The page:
The Hartnell Era
“I have been a stranger in a strange land” Exodus 22:2
Here’s the thing: I used to – even until quite recently I’ll admit, believe that a deep and enduring interest in Sixties Who was the last refuge of the ageing fan. When all fascination for the action and wit of the Seventies, the flash and sting of the Eighties and the promise of the Nineties had dried up, the retiring and increasingly embittered Who enthusiast would at last turn his or her dried and cynical self away from the recent past and find solace in the fuzzy monotone folds of the Hartnell and Troughton years, there to shuffle themselves to an endless sleep or, worse, bitterly reject the innovations of later Who – that of my generation and those immediately following, as cheap and flimsy, lacking the weight and interest of the Early Years. My suspicions were deepest when fans younger than myself started the same drift – easy enough to explain in older followers, I thought, who might have genuine memories of the black and white show as televised on various local stations or even in the Mother Country, but younger fans? Surely this was just an attempt to be cool and rebellious? A wilful spurning of the values and energy we’d enjoyed as teens and later?
I can’t speak for those fans, but I can speak for myself. In the past two years I’ve become a Sixties Who lover. Of course I’ve got older, having crossed the boundaries of middle age. I love the Seventies and Eighties no less, I hasten to add; but I now love the Sixties more than I ever did. To me they are indeed broader, deeper, and more intriguing. They are the innovative years, and their Doctors are fascinating and alien, their companions all the more human for the contrast. Sixties stories with their reduced score and longer episodes are drawn out, contemplative, with nervous pauses and great moments of silence. They are of an era of stage, both in location and performance – their performers (Hartnell in particular) are more clearly cut from the stage and occupy the studio floorspace with an eye to an intimate audience. There’s little that’s post-production here; the special effects are either practical or in-camera, the spaceships are models and the monsters makeup and costume. It is low-tech, but I really don’t mind that. It was known to be low-tech in its own time; its success was due to its imagination, as it has ever been.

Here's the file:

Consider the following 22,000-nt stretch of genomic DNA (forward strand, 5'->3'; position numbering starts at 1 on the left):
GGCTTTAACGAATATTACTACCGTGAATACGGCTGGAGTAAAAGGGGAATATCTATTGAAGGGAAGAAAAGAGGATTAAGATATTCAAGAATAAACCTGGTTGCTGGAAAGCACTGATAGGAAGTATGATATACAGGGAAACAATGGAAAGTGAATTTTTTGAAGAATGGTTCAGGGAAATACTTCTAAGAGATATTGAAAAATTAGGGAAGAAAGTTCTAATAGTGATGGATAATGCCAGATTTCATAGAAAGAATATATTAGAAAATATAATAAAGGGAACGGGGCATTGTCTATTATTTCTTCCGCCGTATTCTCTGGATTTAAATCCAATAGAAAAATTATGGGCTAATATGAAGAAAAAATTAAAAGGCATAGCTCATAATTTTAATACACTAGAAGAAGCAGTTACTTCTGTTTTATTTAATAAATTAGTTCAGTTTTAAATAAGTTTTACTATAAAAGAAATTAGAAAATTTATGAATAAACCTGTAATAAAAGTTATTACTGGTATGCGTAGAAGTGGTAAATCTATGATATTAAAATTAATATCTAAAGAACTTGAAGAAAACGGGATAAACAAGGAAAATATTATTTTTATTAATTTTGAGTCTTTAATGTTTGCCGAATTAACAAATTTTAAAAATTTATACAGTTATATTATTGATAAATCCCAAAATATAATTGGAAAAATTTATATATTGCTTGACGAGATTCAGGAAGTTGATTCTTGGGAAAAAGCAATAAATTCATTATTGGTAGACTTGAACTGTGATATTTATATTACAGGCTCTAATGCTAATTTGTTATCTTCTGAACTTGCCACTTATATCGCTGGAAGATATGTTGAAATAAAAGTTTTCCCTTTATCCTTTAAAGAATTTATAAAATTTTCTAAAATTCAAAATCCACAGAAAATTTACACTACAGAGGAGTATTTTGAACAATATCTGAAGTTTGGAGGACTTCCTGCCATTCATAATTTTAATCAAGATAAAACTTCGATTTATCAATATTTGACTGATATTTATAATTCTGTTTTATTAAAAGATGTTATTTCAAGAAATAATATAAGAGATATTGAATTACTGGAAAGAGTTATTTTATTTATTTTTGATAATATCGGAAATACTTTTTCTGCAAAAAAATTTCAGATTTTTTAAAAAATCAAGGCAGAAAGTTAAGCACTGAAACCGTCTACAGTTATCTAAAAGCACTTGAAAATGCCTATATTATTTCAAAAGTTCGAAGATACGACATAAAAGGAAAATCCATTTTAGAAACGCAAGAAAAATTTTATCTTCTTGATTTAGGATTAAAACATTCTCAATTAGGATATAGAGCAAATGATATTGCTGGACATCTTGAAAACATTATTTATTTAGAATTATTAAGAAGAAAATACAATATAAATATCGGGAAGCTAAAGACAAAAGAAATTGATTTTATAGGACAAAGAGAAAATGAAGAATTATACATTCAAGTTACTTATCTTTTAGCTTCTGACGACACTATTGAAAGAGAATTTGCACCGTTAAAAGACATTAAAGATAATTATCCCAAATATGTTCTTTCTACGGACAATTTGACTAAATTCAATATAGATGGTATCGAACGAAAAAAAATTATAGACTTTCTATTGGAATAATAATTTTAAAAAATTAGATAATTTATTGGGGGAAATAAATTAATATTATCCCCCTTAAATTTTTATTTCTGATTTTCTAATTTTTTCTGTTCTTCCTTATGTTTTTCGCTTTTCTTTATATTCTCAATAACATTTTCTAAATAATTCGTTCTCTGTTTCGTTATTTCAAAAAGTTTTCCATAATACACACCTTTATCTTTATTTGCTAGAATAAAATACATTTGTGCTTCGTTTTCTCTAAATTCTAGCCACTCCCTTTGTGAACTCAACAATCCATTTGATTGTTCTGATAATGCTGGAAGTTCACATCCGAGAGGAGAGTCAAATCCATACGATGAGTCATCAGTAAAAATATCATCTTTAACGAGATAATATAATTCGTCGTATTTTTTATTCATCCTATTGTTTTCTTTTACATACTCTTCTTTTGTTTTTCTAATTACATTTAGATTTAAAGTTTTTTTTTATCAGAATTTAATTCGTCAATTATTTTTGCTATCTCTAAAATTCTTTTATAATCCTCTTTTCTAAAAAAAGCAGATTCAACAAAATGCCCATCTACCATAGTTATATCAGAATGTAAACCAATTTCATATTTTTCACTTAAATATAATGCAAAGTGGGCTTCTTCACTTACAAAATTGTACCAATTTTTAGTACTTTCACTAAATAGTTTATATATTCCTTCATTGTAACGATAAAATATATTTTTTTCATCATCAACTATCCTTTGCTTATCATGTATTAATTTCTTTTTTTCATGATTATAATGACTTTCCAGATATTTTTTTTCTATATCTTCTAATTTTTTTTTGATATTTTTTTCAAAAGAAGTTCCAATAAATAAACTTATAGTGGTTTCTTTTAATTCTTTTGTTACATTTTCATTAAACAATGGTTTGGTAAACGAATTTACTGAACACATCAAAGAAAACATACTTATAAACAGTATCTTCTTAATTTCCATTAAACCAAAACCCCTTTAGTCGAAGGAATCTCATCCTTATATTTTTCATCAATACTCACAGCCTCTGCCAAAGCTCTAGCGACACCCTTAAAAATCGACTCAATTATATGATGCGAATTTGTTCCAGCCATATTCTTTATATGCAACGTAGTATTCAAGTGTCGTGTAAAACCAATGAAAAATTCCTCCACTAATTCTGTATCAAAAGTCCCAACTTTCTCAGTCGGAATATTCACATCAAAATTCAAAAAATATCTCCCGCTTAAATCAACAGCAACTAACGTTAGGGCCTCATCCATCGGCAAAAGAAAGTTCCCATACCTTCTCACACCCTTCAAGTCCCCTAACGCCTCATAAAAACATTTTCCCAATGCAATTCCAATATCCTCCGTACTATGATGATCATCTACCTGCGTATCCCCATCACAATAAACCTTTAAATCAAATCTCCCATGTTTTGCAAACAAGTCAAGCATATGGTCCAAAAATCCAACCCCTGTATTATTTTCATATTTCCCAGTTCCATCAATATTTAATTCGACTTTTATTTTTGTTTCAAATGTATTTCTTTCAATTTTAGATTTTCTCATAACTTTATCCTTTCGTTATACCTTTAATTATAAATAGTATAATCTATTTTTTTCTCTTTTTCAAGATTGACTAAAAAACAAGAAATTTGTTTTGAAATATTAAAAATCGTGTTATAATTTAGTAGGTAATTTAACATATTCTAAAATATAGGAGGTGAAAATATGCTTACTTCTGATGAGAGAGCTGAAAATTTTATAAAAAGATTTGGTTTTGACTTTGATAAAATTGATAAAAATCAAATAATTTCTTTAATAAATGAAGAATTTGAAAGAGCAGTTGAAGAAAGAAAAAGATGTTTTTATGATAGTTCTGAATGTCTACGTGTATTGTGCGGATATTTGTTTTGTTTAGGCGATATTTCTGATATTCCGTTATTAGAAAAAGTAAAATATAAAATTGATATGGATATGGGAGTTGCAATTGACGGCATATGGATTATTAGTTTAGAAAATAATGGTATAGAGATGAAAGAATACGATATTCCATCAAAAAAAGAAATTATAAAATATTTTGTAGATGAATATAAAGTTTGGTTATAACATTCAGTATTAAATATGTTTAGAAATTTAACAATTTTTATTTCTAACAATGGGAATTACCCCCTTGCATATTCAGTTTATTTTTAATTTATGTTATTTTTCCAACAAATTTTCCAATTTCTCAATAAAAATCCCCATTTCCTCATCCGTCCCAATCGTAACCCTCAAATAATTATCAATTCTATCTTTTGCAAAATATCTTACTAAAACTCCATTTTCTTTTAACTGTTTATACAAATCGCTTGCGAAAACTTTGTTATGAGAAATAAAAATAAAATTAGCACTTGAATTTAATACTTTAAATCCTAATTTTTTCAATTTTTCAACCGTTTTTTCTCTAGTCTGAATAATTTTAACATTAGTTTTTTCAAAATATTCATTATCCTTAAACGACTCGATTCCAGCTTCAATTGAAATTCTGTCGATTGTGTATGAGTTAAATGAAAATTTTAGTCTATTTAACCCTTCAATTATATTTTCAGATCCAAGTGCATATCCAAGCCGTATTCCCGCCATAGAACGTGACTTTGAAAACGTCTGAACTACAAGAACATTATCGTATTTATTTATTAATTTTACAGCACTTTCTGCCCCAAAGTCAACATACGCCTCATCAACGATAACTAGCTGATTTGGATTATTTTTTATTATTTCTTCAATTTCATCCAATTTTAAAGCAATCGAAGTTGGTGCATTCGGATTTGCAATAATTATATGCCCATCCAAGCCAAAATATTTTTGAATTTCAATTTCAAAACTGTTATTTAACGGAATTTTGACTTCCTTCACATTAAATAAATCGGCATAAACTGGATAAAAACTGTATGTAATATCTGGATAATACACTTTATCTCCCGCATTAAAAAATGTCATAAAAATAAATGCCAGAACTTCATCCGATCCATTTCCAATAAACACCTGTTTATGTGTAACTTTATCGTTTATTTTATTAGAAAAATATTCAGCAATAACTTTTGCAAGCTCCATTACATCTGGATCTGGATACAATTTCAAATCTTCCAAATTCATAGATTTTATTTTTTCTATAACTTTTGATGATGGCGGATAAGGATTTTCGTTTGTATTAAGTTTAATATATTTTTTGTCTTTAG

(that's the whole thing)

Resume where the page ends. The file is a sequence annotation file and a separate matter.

And what imagination! The idea of space and time in the Hartnell era is markedly different – the Doctor and Susan refer to themselves as outsiders, travellers, and (because of course the term hadn’t been invented yet) there is no mention of either of them being masters or Lords of Time. They don’t even have control over their Ship – pointedly so in The Edge of Destruction where the machine (for it is in this era) turns on them in a strange attempt to warn them of a more imminent and external danger. The threat from outside is a recurring motif – the alien, the distant world with an unnatural ecosystem, the altogether unfamiliar. The Universe is an immediately unfamiliar and sometimes hostile place, something for all companions to first explore, then negotiate with week after week, before finally finding their place in it – there’s no overfamiliarity with the cosmos or knowing meta-commentary of the new series companions here; the likes of Ian and Barbara, Vicki and Steven are themselves interlopers, small figures on an enormous and threatening landscape. There’s little cosiness here at all, I find – no recurring old friends to reconnect with or rely on for comfort, and there’s every reason to believe that when the Doctor promises Susan he’ll return to her at the end of The Dalek Invasion of Earth, he really won’t. And then there’s history, an extra dimension to be explored and negotiated, where the series’ early lessons of interference and free will are exercised (The Aztecs) and the Doctor’s morality – perhaps then a reflection of his own helplessness to turn the wheel of time, is brought to the fore (The Massacre.) To accompany a mad man in his time travelling box may be one thing, but to be effectively trapped in one beyond the control of its mercurial and sometimes aloof owner is quite another. For the first few stories of Doctor Who’s first year the adventures of Ian, Barbara, Susan and the Doctor are as much about surviving their journey in the Ship itself, and of course in doing so, surviving each other.
I’ve been saying for some time now that when this formula is applied correctly, classic Doctor Who can be astonishing, akin more to the theatre of its age presented in challenging locations, where the drama is as much caused by human conflict, madness, fear, paranoia, intolerance than its bizarre circus of humanoid aliens, who often work best as a reflection of the darker side of human nature: avarice (the Voord), intolerance (the Daleks), revenge (the Monoids). Sixties Who is humanist drama, and, bereft of Time Lords or a Doctor who sees the Universe of time and space as his plaything, it is an existential one as well. Like the best Science Fiction it speaks of the human condition, and like much of the media of its decade the Hartnell Era is informed by Britain post-war, it is by nature and to its credit a product of its time.
If you want to see where Doctor Who began and where it could yet go, you should watch its beginnings.